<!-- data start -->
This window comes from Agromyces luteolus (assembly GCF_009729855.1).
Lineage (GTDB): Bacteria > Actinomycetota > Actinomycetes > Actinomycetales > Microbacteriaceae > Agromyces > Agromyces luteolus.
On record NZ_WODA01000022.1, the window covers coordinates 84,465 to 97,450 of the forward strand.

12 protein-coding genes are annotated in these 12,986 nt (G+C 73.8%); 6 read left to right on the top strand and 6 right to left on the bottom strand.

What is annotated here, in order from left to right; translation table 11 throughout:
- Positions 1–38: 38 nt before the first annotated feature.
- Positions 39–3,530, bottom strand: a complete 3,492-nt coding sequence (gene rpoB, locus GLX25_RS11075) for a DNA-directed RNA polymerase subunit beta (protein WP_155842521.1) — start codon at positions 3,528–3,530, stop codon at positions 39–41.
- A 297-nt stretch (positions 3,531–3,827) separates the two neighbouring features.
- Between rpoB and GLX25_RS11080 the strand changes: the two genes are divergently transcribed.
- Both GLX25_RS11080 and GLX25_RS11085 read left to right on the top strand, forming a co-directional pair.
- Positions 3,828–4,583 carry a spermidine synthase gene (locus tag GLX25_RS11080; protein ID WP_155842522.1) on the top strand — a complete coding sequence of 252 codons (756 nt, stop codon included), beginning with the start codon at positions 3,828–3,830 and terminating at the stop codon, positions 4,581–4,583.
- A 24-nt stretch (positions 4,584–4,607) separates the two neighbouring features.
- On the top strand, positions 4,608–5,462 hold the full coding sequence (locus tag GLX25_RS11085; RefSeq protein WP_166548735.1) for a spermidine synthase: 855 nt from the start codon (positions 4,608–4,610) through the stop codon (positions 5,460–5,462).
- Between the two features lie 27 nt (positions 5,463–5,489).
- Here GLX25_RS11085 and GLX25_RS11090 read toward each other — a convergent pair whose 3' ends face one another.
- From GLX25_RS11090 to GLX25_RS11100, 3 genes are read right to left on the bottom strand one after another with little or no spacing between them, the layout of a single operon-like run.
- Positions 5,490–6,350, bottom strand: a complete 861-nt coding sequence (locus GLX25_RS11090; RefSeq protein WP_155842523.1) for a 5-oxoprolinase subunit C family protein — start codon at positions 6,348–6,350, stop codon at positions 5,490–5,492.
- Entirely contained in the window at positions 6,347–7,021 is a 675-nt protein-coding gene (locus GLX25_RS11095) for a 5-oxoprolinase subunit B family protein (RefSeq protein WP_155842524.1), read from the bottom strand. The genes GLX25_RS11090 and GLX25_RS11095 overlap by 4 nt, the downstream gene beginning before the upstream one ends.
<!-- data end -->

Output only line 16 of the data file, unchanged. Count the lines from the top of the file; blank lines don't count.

- From GLX25_RS11090 to GLX25_RS11100, 3 genes are read right to left on the bottom strand one after another with little or no spacing between them, the layout of a single operon-like run.